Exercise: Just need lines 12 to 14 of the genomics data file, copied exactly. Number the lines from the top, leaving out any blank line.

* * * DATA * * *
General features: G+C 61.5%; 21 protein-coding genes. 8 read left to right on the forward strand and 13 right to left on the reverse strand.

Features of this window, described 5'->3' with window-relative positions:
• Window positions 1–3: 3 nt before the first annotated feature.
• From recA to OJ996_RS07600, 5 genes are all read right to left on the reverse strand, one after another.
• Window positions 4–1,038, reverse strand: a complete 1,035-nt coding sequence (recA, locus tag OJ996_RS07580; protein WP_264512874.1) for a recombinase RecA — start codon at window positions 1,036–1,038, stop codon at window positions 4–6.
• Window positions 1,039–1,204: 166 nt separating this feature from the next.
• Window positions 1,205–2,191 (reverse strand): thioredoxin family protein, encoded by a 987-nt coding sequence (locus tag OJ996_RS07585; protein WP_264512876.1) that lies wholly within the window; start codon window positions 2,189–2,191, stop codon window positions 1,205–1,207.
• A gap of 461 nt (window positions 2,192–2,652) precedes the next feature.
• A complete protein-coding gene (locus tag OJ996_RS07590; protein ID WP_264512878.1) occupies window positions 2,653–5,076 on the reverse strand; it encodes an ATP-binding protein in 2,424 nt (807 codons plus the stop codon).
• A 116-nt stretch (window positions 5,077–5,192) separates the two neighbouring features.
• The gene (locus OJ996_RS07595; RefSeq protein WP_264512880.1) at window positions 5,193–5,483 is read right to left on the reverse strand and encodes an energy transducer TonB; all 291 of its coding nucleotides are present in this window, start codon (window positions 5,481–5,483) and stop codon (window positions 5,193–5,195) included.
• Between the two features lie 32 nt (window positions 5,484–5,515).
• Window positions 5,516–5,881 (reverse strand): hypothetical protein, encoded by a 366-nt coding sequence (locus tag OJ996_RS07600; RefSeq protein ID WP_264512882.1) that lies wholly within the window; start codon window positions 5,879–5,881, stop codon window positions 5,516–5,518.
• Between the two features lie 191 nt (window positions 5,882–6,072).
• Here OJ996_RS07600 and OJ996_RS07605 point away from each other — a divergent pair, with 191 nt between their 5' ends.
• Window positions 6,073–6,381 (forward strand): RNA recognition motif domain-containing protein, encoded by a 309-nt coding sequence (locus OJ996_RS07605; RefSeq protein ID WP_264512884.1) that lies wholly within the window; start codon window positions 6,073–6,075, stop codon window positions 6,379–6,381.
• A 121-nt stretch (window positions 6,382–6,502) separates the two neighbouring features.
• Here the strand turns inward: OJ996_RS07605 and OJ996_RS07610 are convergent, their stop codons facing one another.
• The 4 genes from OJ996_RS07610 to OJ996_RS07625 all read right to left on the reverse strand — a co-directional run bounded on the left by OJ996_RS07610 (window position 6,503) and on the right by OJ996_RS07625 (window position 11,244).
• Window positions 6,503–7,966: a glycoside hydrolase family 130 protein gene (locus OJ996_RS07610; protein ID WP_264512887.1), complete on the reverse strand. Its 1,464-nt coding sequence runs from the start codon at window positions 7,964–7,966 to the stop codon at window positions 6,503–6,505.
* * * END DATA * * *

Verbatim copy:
• Between the two features lie 32 nt (window positions 5,484–5,515).
• Window positions 5,516–5,881 (reverse strand): hypothetical protein, encoded by a 366-nt coding sequence (locus tag OJ996_RS07600; RefSeq protein ID WP_264512882.1) that lies wholly within the window; start codon window positions 5,879–5,881, stop codon window positions 5,516–5,518.
• Between the two features lie 191 nt (window positions 5,882–6,072).